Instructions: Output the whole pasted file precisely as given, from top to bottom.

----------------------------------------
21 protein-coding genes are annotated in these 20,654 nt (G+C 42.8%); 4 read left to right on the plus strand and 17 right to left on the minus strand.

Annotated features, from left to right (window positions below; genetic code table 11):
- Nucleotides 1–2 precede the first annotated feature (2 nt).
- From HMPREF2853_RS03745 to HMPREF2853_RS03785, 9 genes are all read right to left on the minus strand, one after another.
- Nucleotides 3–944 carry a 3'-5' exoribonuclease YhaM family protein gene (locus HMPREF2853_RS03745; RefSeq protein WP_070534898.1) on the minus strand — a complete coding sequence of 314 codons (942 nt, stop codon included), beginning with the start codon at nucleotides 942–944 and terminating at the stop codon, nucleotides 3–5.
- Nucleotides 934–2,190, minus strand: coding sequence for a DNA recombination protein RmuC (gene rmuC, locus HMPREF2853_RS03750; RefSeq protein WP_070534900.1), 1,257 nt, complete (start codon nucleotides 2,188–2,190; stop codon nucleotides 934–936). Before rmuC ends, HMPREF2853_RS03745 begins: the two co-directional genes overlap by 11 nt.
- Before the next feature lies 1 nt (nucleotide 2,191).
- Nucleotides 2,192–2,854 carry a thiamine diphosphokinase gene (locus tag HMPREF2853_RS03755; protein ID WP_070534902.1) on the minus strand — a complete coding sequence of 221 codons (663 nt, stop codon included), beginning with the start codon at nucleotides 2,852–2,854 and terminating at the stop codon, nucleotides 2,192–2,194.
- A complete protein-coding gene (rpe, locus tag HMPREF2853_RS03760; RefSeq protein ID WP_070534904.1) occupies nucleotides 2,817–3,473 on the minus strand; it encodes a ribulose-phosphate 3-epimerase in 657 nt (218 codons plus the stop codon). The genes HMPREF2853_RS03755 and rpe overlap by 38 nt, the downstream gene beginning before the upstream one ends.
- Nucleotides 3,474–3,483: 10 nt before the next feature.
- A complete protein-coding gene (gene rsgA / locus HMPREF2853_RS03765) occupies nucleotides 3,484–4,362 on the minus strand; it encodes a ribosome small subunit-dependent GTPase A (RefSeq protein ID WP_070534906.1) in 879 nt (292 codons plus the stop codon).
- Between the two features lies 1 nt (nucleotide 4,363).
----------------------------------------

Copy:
21 protein-coding genes are annotated in these 20,654 nt (G+C 42.8%); 4 read left to right on the plus strand and 17 right to left on the minus strand.

Annotated features, from left to right (window positions below; genetic code table 11):
- Nucleotides 1–2 precede the first annotated feature (2 nt).
- From HMPREF2853_RS03745 to HMPREF2853_RS03785, 9 genes are all read right to left on the minus strand, one after another.
- Nucleotides 3–944 carry a 3'-5' exoribonuclease YhaM family protein gene (locus HMPREF2853_RS03745; RefSeq protein WP_070534898.1) on the minus strand — a complete coding sequence of 314 codons (942 nt, stop codon included), beginning with the start codon at nucleotides 942–944 and terminating at the stop codon, nucleotides 3–5.
- Nucleotides 934–2,190, minus strand: coding sequence for a DNA recombination protein RmuC (gene rmuC, locus HMPREF2853_RS03750; RefSeq protein WP_070534900.1), 1,257 nt, complete (start codon nucleotides 2,188–2,190; stop codon nucleotides 934–936). Before rmuC ends, HMPREF2853_RS03745 begins: the two co-directional genes overlap by 11 nt.
- Before the next feature lies 1 nt (nucleotide 2,191).
- Nucleotides 2,192–2,854 carry a thiamine diphosphokinase gene (locus tag HMPREF2853_RS03755; protein ID WP_070534902.1) on the minus strand — a complete coding sequence of 221 codons (663 nt, stop codon included), beginning with the start codon at nucleotides 2,852–2,854 and terminating at the stop codon, nucleotides 2,192–2,194.
- A complete protein-coding gene (rpe, locus tag HMPREF2853_RS03760; RefSeq protein ID WP_070534904.1) occupies nucleotides 2,817–3,473 on the minus strand; it encodes a ribulose-phosphate 3-epimerase in 657 nt (218 codons plus the stop codon). The genes HMPREF2853_RS03755 and rpe overlap by 38 nt, the downstream gene beginning before the upstream one ends.
- Nucleotides 3,474–3,483: 10 nt before the next feature.
- A complete protein-coding gene (gene rsgA / locus HMPREF2853_RS03765) occupies nucleotides 3,484–4,362 on the minus strand; it encodes a ribosome small subunit-dependent GTPase A (RefSeq protein ID WP_070534906.1) in 879 nt (292 codons plus the stop codon).
- Between the two features lies 1 nt (nucleotide 4,363).